While the experts were airing their doubts, a very different story was being broadcast to the wider public. At about the time King was presenting her talk in Rome, the Harvard Divinity School put photos and an early draft of her commentary about the fragment online. Even before she left Cambridge for the conference, King had shown the fragment to The New York Times, The Boston Globe, and Harvard Magazine, which had taken photos of her in her office holding the framed text up for the camera. Just after King gave her talk, therefore, The Times was able to publish news of the fragment’s discovery online, in a story titled “A Faded Piece of Papyrus Refers to Jesus’ Wife.” That article, accompanied by a photo of King and the fragment, appeared in the print edition of The Times the next morning. The Boston Globe ran a similar story, misleadingly titled “Historian’s Finding Hints That Jesus Was Married.”
Much more to read found at the Atlantic.
An Italian Boy’s Confession
“Bless me Father, for I have sinned. I have been with a loose girl.”
The priest asks, “Is that you, little Joey Pagano?”
“‘Yes, Father, it is.”
“And who was the girl you were with?”
“I can’t tell you, Father. I don’t want to ruin her reputation.”
“Well, Joey, I’m sure to find out her name sooner or later so you may as well tell me now. Was it Tina Minetti?”
“I cannot say.”
“Was it Teresa Mazzarelli?”
“I’ll never tell.”
“Was it Nina Capelli?”
“I’m sorry, but I cannot name her.”
“Was it Cathy Piriano?”
“My lips are sealed.”
“Was it Rosa DiAngelo, then?”
“Please, Father, I cannot tell you.”
The priest sighs in frustration. “You’re very tight lipped, and I admire that. But you’ve sinned and have to atone. You cannot be an altar boy now for 4 months. Now you go and behave yourself.”
Joey walks back to his pew, and his friend Franco slides over and whispers, “What’d you get?”
“Four months vacation and five good leads!”
The FBI Is Very Excited About This Machine That Can Scan Your DNA in 90 Minutes
Rapid-DNA technology makes it easier than ever to grab and store your genetic profile. G-men, cops, and Homeland Security can’t wait to see it everywhere.
Robert Schueren shook my hand firmly, handed me his business card, and flipped it over, revealing a short list of letters and numbers. “Here is my DNA profile.” He smiled. “I have nothing to hide.” I had come to meet Schueren, the CEO of IntegenX, at his company’s headquarters in Pleasanton, California, to see its signature product: a machine the size of a large desktop printer that can unravel your genetic code in the time it takes to watch a movie.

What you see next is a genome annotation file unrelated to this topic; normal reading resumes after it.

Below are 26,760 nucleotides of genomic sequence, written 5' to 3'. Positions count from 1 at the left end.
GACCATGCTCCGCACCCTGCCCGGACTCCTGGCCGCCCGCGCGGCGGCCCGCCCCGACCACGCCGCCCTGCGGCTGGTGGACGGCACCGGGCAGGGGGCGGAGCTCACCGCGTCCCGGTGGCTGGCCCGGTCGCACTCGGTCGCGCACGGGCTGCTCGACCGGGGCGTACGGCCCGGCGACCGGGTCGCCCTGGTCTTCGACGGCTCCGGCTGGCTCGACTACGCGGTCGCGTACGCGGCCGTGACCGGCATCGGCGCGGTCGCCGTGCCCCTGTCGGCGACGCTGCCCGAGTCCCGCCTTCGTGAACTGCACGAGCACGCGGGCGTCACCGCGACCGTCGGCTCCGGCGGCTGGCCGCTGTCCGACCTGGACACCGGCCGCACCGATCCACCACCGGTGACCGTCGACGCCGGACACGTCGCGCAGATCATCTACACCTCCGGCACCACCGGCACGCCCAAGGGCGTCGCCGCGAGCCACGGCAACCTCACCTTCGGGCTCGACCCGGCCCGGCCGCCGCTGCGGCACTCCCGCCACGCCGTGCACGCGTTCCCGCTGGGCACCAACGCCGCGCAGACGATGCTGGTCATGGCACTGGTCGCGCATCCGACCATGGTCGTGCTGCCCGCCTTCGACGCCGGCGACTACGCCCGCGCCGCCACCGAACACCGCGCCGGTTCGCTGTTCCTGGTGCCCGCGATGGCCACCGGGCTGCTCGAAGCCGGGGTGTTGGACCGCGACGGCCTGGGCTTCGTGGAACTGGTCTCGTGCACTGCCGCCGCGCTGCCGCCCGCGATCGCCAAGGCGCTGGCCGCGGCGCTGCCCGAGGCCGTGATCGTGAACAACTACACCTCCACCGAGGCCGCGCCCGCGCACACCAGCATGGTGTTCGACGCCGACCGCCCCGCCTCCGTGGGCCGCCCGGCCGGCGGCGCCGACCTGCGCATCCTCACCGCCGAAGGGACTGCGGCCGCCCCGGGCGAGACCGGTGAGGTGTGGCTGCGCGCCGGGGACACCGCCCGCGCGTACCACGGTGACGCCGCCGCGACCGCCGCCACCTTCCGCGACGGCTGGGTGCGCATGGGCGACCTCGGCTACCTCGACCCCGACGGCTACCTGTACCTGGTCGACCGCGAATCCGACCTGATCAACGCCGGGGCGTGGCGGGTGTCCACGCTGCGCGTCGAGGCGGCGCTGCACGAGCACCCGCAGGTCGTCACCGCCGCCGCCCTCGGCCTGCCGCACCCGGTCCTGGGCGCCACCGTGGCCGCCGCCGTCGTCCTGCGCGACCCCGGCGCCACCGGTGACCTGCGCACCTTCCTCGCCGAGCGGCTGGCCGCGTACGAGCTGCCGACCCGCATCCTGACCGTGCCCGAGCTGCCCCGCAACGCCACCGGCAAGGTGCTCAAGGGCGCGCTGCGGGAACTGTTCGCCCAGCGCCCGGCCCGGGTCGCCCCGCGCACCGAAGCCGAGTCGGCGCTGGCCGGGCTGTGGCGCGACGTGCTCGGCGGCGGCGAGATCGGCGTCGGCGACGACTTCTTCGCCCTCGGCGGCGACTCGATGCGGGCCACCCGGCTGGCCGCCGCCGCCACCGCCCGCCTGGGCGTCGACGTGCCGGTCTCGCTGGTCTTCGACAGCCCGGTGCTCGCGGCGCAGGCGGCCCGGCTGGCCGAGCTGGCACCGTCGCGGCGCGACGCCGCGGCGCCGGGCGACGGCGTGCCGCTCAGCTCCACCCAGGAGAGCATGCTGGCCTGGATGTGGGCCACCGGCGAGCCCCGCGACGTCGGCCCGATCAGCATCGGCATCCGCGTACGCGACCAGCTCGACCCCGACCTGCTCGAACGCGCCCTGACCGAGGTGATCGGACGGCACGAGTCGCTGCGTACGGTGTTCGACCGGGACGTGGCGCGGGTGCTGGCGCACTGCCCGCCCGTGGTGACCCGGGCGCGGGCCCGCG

Schueren grabbed a cotton swab and dropped it into a plastic cartridge. That’s what, say, a police officer would use to wipe the inside of your cheek to collect a DNA sample after an arrest, he explained. Other bits of material with traces of DNA on them, like cigarette butts or fabric, could work too. He inserted the cartridge into the machine and pressed a green button on its touch screen: “It’s that simple.” Ninety minutes later, the RapidHIT 200 would generate a DNA profile, check it against a database, and report on whether it found a match.
A scanner, quickly: The RapidHIT 200 can generate a DNA profile in about 90 minutes. IntegenX
Read it all HERE.
Individuals with diabetes are more susceptible to complications of flu and pneumonia and are six times more likely to be hospitalized for these problems than non-diabetics. According to the Centers for Disease Control, 10,000-30,000 people with diabetes die each year from flu and pneumonia. – Provided by RandomHistory.com
Free tool detects ‘government surveillance spyware’
Free software that can detect the presence of surveillance spyware has been launched by a global coalition of human rights and tech organizations.
Organizations including Amnesty International, Privacy International, Digitale Gesellschaft and Electronic Frontier Foundation have teamed up to unveil the open source tool Detekt.